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I've got two snmpd.conf files, one on a server that works, and one that doesn't. How can I diff the two config files while stripping out irrelevant comments and newlines?

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Watch out jldugger! You're about to level! =) –  Xerxes May 29 '09 at 6:58
    
It is really a bad idea to strip comments, how do you know they are irrelevant without looking at them? –  AnonymousLurker Oct 10 '12 at 12:29
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11 Answers

up vote 12 down vote accepted
diff <(grep -v '^#' f1) <(grep -v '^#' f2)

To avoid blank lines, and lines containing nothing but spaces, in addition to identical lines that have a single difference of added leading spaces...

diff -b \
  <(grep -vE '^([ \t]*#|^[ \t]*$)' f1)\
  <(grep -vE '^([ \t]*#|^[ \t]*$)' f2)

By this point though, I'd probably put that into a script and write something like the original suggestion that's a little more readable.

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+1 for providing a single-line solution –  wzzrd May 29 '09 at 6:51
    
Any ideas on how to omit lines containing whitespace as well? Turns out once you cut out comments there's lots of blank lines spacing them out. –  jldugger May 29 '09 at 19:43
    
@jldugger, try updating the grep to be like this to exclude comments and whitespace. - egrep -v '^(#.*|)$' –  Zoredache May 29 '09 at 23:35
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If you are somewhat comfortable with vim, I would strongly encourage you to use vimdiff:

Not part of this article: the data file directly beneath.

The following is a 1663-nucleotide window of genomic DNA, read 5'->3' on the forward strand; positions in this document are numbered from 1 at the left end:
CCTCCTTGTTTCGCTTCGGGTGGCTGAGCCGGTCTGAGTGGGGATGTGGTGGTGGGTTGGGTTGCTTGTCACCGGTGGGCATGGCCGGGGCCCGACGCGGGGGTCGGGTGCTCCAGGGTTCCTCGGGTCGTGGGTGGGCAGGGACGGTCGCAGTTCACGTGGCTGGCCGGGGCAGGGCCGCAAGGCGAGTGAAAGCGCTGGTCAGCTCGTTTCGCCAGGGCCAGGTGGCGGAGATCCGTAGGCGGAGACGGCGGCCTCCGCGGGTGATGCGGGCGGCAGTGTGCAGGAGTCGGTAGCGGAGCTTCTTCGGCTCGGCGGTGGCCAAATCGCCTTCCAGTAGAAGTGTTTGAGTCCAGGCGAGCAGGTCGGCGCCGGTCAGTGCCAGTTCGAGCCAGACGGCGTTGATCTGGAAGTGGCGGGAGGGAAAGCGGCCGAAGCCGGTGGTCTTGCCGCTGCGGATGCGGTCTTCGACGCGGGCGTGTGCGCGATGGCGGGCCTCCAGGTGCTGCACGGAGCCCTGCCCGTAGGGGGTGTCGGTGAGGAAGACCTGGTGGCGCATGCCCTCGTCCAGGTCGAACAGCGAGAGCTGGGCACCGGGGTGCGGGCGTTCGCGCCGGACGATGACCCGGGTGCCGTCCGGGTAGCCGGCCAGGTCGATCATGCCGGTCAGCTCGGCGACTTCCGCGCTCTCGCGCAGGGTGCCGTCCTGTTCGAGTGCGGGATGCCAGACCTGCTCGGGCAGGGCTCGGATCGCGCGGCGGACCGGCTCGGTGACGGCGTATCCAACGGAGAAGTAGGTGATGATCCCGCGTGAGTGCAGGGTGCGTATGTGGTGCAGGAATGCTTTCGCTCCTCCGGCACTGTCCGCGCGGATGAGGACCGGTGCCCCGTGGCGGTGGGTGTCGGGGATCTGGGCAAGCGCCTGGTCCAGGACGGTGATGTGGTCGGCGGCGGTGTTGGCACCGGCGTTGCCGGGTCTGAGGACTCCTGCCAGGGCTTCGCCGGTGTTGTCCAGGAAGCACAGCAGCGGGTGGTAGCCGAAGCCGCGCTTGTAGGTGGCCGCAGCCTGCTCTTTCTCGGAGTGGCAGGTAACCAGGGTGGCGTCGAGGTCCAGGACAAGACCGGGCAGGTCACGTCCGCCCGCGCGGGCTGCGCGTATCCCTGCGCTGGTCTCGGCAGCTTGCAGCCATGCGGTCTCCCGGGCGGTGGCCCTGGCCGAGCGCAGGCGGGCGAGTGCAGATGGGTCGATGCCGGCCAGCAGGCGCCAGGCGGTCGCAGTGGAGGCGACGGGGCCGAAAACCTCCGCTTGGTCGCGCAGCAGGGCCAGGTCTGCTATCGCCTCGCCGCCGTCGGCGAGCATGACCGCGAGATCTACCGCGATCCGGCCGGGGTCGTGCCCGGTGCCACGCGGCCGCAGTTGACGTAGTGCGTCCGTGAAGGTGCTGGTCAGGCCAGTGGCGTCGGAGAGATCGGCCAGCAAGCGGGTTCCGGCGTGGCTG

vimdiff file1 file2

This will open a vim session with two panes, with one file on each side. Highlights and color will indicate differences between the files, and all identical parts will be hidden (folded, but expandable).

Then, if you want to selectively merge differences from one file to the other, you can use the following commands:

(Consider the "current file" to be the one where the cursor is)

^W^W to change focus from one file's window to the other file's window

]c to advance to the next block with differences

[c to reverse search for the previous block with differences

do (*d*iff *o*btain) to bring changes from the other file to the current file

dp (*d*iff *p*ut) to send changes from the current file to the other file

Note: Both do and dp work if you are on a block or just one line under a block.

u to *u*ndo

zo to unfold/un-hide text

zc to re-fold/re-hide text

zr will unfold both files completely (use :help fold for more about folding )

:diffupdate will re-scan the files for changes

As you start moving changed text over or bringing changes in, the now-identical parts of the files will automatically fold, too.

When you are finished, you can quit and write both files with :xa!

You can also write, quit, discard changes, etc., one pane at a time just as you would normally do with vim.

You can use all the common vim commands to edit the files at will ; I've only described the most common and useful commands you're likely to use in a vimdiff session (as opposed to a generic vim one).

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Sometimes, several additional common lines can be stripped of by sorting files prior to the diff, so I would add to what already written the following:

 diff <(grep -v '^#' f1 | sort) <(grep -v '^#' f2 | sort)

this of course makes sense for files where lines' order does not effects it's content (so be aware).

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Extending Xerxes' solution, you can use more sophisticated tools than diff for displaying the differences.

wdiff